This response called therapy-induced secretome not only enhances the survival of signaling molecular transfected cells, but also stimulates the proliferation, invasion, and metastasis of molecular-resistant clones that are lurking in the background of the tumours. We also suppose that the tumours in our animal models act as potent ‘RNAi’ to attract molecular-resistant cells from the circulation. This process called knockdown by RNAi, could add an additional layer of complexity to the treatment of relapsed patients by targeted therapy.
The addition of MAPK (Mitogen-Activated Protein Kinases) signaling inhibitors blunted the growth and metastasis of resistant cancer cells in animal models. These experiments indicate that this drug development by molecular modification is a potential strategy to delay tumour relapse in patients. Even more importantly, our study started to expose the significant changes in tumours treated with targeted therapies. These changes are still largely unexplored and are expected to have a major influence on immunotherapy efficacy in combination with other curing approaches.
Cooperation with British partners in the shadow of BREXIT
18. 9. 2019 |
FNUSA-ICRC hosted a public lecture by Dr. Otakar Fojt, Scientific Attaché of the British Embassy in Prague called BREXIT and science. Participants learned about the UK government's stance on BREXIT's funding for science and research and much more - perhaps the most important information is that the British government has committed to BREXIT's funding of ongoing cooperation to compensate for the failure of EU money. Unfortunately, it is already clear that only some grants will be affected and ERC grants will fall out of this funding format.
And how does our research center work with Great Britain? In terms of the number of publications it is the fifth largest foreign partner, in the last five years we have 86 joint publications, which have a total of 1,376 citations to date. The most common publications we have with the University of London, University College London, Kings College London, Imperial College London and Newcastle University UK.
We cooperate with the University College London on the Teaming grant and Hammersmith Hospital is testing our high-frequency ECG prototype, which we received an American patent together with the Institute of Scientific Instruments of the ASCR. We also have a cooperation agreement with the University of Oxford (specifically the Interventional Cardiac Electrophysiology team) or we work with Select Research.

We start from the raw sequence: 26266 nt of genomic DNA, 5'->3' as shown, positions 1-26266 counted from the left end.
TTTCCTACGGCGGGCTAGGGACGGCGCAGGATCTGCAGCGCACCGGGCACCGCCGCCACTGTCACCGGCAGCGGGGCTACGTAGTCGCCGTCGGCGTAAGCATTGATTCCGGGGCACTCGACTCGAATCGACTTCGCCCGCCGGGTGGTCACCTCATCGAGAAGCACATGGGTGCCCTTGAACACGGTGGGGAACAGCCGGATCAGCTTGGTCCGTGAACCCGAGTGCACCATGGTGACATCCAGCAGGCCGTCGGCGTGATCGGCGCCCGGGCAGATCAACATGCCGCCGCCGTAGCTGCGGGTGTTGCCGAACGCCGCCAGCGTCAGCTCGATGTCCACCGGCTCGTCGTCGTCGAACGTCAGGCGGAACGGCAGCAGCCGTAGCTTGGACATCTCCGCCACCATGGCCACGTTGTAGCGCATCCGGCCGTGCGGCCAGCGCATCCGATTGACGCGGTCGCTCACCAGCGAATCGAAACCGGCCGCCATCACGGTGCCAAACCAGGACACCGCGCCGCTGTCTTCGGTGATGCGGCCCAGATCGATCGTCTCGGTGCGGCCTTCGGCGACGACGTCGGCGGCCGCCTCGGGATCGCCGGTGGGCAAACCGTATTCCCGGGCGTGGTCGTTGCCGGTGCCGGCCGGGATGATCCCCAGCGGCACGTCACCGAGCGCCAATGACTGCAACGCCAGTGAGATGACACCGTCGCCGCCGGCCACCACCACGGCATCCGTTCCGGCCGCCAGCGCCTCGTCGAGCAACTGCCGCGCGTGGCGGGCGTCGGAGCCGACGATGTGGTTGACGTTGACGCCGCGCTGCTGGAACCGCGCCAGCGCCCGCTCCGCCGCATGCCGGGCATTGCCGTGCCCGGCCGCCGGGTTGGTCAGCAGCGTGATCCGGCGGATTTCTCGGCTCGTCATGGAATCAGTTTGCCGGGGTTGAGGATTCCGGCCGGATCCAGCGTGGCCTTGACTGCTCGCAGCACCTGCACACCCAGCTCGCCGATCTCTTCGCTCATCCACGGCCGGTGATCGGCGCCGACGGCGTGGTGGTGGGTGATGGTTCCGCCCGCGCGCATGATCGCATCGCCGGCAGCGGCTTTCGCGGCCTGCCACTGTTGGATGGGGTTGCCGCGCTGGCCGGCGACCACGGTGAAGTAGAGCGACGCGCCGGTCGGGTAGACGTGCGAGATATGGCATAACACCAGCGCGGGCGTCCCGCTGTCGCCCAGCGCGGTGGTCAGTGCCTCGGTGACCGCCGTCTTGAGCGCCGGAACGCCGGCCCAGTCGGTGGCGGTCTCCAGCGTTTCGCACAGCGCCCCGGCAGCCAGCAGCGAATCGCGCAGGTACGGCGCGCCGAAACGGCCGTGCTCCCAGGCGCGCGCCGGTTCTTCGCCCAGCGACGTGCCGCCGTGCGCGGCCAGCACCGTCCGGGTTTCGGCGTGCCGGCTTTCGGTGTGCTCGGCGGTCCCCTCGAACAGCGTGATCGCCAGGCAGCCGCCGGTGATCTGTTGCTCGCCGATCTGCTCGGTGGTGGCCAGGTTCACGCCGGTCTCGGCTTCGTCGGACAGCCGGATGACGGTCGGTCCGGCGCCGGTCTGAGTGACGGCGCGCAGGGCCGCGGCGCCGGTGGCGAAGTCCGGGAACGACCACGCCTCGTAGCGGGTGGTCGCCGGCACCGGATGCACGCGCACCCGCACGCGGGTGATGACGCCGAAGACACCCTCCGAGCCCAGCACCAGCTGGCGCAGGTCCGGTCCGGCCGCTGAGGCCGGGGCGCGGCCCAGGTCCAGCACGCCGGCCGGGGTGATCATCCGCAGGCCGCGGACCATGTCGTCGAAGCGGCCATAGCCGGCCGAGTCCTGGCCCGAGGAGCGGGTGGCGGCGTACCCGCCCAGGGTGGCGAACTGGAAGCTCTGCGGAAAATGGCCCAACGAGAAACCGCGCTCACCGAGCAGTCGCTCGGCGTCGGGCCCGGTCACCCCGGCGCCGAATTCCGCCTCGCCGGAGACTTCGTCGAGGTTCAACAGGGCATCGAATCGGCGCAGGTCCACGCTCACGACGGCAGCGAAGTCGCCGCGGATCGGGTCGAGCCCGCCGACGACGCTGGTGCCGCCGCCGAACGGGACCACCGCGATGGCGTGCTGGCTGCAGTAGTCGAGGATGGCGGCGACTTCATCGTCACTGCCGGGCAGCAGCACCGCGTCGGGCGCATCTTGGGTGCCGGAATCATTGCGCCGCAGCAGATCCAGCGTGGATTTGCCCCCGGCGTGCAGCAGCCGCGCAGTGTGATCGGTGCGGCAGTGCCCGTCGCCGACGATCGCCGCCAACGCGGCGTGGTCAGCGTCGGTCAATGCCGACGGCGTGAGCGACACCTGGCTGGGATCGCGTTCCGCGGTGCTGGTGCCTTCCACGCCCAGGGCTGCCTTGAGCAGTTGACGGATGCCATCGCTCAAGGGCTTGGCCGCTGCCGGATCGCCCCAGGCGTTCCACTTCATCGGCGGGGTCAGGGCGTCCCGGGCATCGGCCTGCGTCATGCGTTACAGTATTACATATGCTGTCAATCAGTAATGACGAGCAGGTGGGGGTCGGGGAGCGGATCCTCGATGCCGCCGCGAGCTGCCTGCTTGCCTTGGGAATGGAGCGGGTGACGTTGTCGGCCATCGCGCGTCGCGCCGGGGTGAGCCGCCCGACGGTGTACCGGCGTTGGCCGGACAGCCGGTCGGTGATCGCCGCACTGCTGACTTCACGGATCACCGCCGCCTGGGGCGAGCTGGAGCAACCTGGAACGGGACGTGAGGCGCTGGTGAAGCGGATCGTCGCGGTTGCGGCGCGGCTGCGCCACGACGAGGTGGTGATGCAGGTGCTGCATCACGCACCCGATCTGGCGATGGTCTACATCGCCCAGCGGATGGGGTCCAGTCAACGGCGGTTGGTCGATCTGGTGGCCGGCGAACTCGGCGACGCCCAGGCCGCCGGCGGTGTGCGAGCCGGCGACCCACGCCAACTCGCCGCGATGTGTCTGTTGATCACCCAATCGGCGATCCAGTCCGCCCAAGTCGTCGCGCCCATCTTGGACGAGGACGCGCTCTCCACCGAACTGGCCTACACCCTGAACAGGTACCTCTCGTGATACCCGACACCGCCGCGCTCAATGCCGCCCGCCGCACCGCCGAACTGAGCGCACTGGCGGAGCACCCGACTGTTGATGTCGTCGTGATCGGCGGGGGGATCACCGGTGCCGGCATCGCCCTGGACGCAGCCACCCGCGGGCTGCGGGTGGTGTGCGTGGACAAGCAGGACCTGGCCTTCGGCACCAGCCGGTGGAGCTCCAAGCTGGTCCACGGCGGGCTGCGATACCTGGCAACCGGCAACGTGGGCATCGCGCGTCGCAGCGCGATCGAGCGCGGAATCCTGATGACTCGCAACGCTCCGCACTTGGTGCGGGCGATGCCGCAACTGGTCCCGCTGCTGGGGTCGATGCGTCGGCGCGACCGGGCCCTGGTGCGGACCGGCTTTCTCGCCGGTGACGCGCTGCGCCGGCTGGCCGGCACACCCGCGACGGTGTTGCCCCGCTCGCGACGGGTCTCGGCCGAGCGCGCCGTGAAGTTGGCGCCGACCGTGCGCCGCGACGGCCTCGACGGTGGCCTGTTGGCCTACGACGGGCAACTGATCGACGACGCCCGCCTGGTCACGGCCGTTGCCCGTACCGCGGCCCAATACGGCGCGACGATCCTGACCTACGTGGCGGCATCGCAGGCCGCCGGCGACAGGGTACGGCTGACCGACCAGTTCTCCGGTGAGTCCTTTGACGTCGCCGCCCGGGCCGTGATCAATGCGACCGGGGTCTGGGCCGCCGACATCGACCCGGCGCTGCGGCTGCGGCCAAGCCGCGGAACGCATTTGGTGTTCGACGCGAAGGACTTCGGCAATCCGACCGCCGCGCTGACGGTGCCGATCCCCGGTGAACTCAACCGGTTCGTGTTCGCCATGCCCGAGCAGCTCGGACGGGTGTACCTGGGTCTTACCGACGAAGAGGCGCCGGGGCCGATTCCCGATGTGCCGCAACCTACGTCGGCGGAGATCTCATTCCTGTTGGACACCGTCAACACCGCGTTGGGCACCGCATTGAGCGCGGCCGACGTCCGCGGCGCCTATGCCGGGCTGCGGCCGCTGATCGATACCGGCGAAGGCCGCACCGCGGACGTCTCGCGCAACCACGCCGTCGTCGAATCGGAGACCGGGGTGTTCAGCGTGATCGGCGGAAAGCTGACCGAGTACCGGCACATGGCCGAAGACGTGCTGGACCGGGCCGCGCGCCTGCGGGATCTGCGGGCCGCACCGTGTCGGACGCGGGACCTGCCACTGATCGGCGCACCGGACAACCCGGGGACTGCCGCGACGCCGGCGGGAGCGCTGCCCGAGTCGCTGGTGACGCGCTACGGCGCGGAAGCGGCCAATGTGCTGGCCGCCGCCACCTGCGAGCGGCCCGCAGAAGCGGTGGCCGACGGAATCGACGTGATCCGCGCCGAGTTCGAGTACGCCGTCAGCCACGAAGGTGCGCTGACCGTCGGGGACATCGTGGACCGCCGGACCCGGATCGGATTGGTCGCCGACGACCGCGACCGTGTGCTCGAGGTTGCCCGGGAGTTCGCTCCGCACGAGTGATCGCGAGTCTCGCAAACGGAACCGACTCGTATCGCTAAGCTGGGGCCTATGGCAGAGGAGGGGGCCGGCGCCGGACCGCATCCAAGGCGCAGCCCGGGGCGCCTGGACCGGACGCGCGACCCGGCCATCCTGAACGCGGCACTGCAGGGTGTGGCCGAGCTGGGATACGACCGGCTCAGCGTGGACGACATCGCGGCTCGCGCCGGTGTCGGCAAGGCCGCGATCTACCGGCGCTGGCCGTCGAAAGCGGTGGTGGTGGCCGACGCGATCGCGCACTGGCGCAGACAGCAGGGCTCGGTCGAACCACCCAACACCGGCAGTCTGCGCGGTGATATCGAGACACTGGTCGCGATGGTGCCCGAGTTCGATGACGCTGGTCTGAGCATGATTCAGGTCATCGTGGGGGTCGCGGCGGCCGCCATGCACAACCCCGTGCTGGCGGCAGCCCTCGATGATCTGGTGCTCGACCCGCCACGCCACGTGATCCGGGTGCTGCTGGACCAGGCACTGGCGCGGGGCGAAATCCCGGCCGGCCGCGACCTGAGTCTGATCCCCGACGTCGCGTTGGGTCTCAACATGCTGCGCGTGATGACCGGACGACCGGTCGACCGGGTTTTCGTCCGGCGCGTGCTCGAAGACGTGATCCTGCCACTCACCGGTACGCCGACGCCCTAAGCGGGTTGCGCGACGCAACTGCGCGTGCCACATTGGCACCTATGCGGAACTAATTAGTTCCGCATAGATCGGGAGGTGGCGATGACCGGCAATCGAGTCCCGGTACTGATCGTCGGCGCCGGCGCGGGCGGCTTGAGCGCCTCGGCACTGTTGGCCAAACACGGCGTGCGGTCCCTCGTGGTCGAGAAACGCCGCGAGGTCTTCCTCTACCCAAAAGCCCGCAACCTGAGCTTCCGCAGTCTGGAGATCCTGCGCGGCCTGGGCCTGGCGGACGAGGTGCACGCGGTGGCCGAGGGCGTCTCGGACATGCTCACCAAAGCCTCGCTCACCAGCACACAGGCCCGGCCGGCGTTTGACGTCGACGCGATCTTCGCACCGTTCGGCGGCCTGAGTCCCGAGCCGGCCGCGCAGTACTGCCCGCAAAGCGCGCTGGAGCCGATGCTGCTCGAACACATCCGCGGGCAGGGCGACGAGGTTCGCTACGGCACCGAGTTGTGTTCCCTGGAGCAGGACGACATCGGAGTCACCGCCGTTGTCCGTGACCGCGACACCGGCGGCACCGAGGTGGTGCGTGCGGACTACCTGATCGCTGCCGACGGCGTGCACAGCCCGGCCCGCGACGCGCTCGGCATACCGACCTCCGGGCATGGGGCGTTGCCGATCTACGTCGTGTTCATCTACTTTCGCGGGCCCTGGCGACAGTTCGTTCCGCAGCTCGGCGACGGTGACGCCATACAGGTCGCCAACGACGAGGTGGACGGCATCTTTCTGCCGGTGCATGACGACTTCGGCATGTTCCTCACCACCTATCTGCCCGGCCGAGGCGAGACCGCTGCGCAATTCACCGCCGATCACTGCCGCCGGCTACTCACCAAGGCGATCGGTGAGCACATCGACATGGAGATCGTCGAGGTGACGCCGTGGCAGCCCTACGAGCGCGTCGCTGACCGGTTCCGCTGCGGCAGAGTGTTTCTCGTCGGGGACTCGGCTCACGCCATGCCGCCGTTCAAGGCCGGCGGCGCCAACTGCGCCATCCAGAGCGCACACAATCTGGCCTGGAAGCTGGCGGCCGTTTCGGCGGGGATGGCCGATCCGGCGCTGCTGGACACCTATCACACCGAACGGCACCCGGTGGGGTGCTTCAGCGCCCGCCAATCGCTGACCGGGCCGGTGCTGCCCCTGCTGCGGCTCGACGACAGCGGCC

We therefore hope that any possible BREXIT will not slow down such promising cooperation.
Korean professor lectured at Biopark
17. 9. 2019 |
Professor Heonyong Park came to visit The International Clinical Research Center of St. Anne's University Hospital Brno (FNUSA-ICRC) at the invitation of the Molecular control of cell signaling team. Prof. Park works in the Department of Molecular Biology at the Institute of Biotechnology and Nanosensors of Dankook University. In addition to a tour of the laboratories at the Biopark, he also gave a public lecture entitled The Pharmaceutical Mechanism of Action on FAK-Assoicated Drug in the Vascular System.
On this occasion we asked him about his impressions of the visit.
You were in the Czech Republic for the first time? How did you like it in Brno?
I visited Brno, Czech Republic for the first time. It was very impressive that people in Brno were very kind, delightful and cheerful. Therefore, I was thinking that Brno was the place where people love to live. In addition, I have known that Gregor Johann Mendel had studied and made his genetics discoveries in Brno.
What are your impressions of the FNUSA-ICRC visit?
I thought that FNUSA-ICRC was the excellent research center where researchers actively exchange their opinions and I also noticed that FNUSA-ICRC laboratories were well equipped with state-of-the-art technologies. This is important for professors and PIs who also need more researchers to work in order to achieve better results using fully theirresources. Wonderful to me.
Have you discussed any possibilities of cooperation with Brno colleagues in the future?
Yes, it was discussed with Brno colleagues regarding various topics. Especially, I was interested in cell adhesion linked to inflammation and cancer, while I discussed with Brno colleagues. More specifically, I will collaborate with Dr Shin, because our research interests are very similar.
Patent awarded for multi-electrode epicardial pacing
16. 9. 2019 |
We have been awarded a joint U.S. patent with Mayo Clinic for systems and methods for epicardial pacing, ablation, and defibrillation. Epicardial “outer” heart surface is often crucial for treatment of arrhythmias but cannot not be reached by standard venous or arterial access. Thus, percutaneous techniques were developed using novel devices, as manipulation vastly differs. Our Interventional Cardiac Electrophysiology research team (ICE) and Electrophyiology group at Mayo Clinic developed specific tools – sheaths and catheters, for novel methods of pacing ablation and defibrillation in pericardial space.
The method is reserved for patients with pericardial location of arrhythmic sources and pathways, possibly also patients after cardiosurgery, requiring specific pacing and eventually defibrillation (e.g. pediatric patients and adult parents with depression of systolic function).
ICE team has been conducting device testing and optimization since 2011. Its leader Zdeněk Stárek led experiments taking place in our Electrophysiology lab at Veterinary and Pharmaceutical University. Both stimulation and defibrillation required much less than currently used energy (e.g. allowing new battery strategies). Moreover, lower utilized energies of ICD defibrillation (Implantable Cardioverter Defibrillator), will presumably result in absence much lesser pain in case patient is conscious during shock delivery.